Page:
I think it’s really great that people’s artwork, spiritual reflections, trips, random tips etc., have a platform and can be shared with everyone, helping the community stay connected. I hope that continues. The Community section really did just turn into a Catholic blog though. This is a Catholic school so it makes sense that we would have a space dedicated to that key part of our identity. It’s one of the things that binds UD students togethers as a community after all, so I hope my successors hold onto that.
Nevertheless, I wonder if there are some corners of the UD world that have been cast in shadows or simply forgotten. If so, feel free to take the opportunity next year to change that. The paper is always open to new ideas.
You guys kind of slacked on those groundhog questions which isn’t good because they helped me fill space. But I forgive you.
Finally, the best part of working for The Cor Chronicle — besides the money, obviously — has been the wonderful people. It’s been a real pleasure.
Karla Espinoza, Sports Editor
In freshman year, I decided to work on taking home game statistics for the beloved University of Dallas. In each home game shift, I got to witness our student athletes be more than just athletes.
I got to see student athletes beam when they recognized a special spectator from across the field. I got to overhear their worries in class or on what they are planning on wearing for the next dance. I got to see a secret sweet side of them.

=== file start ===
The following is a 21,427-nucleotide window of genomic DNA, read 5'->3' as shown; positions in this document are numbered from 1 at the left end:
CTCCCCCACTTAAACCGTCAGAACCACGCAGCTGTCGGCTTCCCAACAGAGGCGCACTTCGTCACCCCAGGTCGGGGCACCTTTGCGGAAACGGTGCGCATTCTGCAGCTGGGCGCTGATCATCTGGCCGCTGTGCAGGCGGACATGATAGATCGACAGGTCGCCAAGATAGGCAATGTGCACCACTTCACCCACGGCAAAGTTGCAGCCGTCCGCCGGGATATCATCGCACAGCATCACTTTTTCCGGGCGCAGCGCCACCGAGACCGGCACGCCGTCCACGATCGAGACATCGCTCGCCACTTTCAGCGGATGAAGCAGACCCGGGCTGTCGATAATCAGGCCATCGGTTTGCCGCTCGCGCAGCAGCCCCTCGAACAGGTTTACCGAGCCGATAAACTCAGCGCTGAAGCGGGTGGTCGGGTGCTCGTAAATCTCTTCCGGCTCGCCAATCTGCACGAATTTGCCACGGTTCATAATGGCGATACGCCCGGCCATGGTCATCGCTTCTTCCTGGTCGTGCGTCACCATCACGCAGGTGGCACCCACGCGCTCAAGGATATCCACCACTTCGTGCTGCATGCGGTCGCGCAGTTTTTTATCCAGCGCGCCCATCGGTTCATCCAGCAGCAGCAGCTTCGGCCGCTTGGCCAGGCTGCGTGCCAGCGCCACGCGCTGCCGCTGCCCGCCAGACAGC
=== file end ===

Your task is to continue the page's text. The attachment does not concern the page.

When I was recruited by Kate Frediani to become the sports editor, I made it my mission to revive the section by showing all the hidden gems that I treasured.
I wanted to create a sports section where student athletes wanted to take home a copy or share its online link out of pride; I wanted regular students to recognize them on campus without their jersey uniform on and be able to connect beyond their sport.
My goals were not easy to accomplish since the sports section was not conditioned for the big change that I was planning. Additionally, this was my first time being a sports editor. Thankfully, the editorial team was my biggest support in mentoring and encouraging me, especially Kate and Kelly Dougherty.
My goal for next year is to better cover all the sports teams on campus, especially the spring sports. Hopefully, with the foundation that I paved this year, interviewing and getting different student athletes to be involved, will make it easier.
I would like to thank all the senior editors and copy editors for their patience and enthusiasm throughout this new experience. Without them, I wouldn’t have been able to create a new sense of pride within student athletes, their teams, and the university.
I would also like to thank my readers who gave the reinvented sports section a chance. Because of you, our student athletes are given the opportunity to be seen for who they truly are. You are a part of the big change in connecting student athletes and students together.
Kelly Dougherty, Photography Editor
Senior year of college is approaching its finale. I cannot express my thanks more deeply to the faculty, staff, students and alumni of The University of Dallas for transforming my mind.